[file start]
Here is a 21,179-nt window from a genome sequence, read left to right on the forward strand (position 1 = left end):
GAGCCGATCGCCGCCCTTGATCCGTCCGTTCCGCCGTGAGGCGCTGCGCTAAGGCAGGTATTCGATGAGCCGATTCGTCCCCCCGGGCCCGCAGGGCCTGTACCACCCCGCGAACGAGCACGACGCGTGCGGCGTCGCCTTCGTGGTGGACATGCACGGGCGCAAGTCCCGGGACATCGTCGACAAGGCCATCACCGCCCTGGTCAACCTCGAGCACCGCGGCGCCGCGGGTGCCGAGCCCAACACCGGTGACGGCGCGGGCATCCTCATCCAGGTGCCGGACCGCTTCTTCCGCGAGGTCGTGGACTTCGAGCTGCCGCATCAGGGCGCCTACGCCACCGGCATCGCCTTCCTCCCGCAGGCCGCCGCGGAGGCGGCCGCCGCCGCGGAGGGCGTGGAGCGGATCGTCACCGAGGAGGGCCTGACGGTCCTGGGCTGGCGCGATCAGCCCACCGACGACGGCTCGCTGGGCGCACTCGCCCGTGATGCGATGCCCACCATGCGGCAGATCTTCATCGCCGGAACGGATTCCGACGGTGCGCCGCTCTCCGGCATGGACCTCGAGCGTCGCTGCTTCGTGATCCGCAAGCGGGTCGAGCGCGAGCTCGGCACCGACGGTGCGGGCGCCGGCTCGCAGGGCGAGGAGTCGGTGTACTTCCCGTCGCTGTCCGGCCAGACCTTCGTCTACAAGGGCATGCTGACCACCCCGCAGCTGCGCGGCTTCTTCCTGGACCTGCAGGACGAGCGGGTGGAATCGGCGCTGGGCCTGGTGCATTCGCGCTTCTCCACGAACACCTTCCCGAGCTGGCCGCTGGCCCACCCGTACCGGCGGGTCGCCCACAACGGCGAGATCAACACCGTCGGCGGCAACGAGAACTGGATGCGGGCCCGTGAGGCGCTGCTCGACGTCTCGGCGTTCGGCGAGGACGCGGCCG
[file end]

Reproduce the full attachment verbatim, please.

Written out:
Here is a 21,179-nt window from a genome sequence, read left to right on the forward strand (position 1 = left end):
GAGCCGATCGCCGCCCTTGATCCGTCCGTTCCGCCGTGAGGCGCTGCGCTAAGGCAGGTATTCGATGAGCCGATTCGTCCCCCCGGGCCCGCAGGGCCTGTACCACCCCGCGAACGAGCACGACGCGTGCGGCGTCGCCTTCGTGGTGGACATGCACGGGCGCAAGTCCCGGGACATCGTCGACAAGGCCATCACCGCCCTGGTCAACCTCGAGCACCGCGGCGCCGCGGGTGCCGAGCCCAACACCGGTGACGGCGCGGGCATCCTCATCCAGGTGCCGGACCGCTTCTTCCGCGAGGTCGTGGACTTCGAGCTGCCGCATCAGGGCGCCTACGCCACCGGCATCGCCTTCCTCCCGCAGGCCGCCGCGGAGGCGGCCGCCGCCGCGGAGGGCGTGGAGCGGATCGTCACCGAGGAGGGCCTGACGGTCCTGGGCTGGCGCGATCAGCCCACCGACGACGGCTCGCTGGGCGCACTCGCCCGTGATGCGATGCCCACCATGCGGCAGATCTTCATCGCCGGAACGGATTCCGACGGTGCGCCGCTCTCCGGCATGGACCTCGAGCGTCGCTGCTTCGTGATCCGCAAGCGGGTCGAGCGCGAGCTCGGCACCGACGGTGCGGGCGCCGGCTCGCAGGGCGAGGAGTCGGTGTACTTCCCGTCGCTGTCCGGCCAGACCTTCGTCTACAAGGGCATGCTGACCACCCCGCAGCTGCGCGGCTTCTTCCTGGACCTGCAGGACGAGCGGGTGGAATCGGCGCTGGGCCTGGTGCATTCGCGCTTCTCCACGAACACCTTCCCGAGCTGGCCGCTGGCCCACCCGTACCGGCGGGTCGCCCACAACGGCGAGATCAACACCGTCGGCGGCAACGAGAACTGGATGCGGGCCCGTGAGGCGCTGCTCGACGTCTCGGCGTTCGGCGAGGACGCGGCCG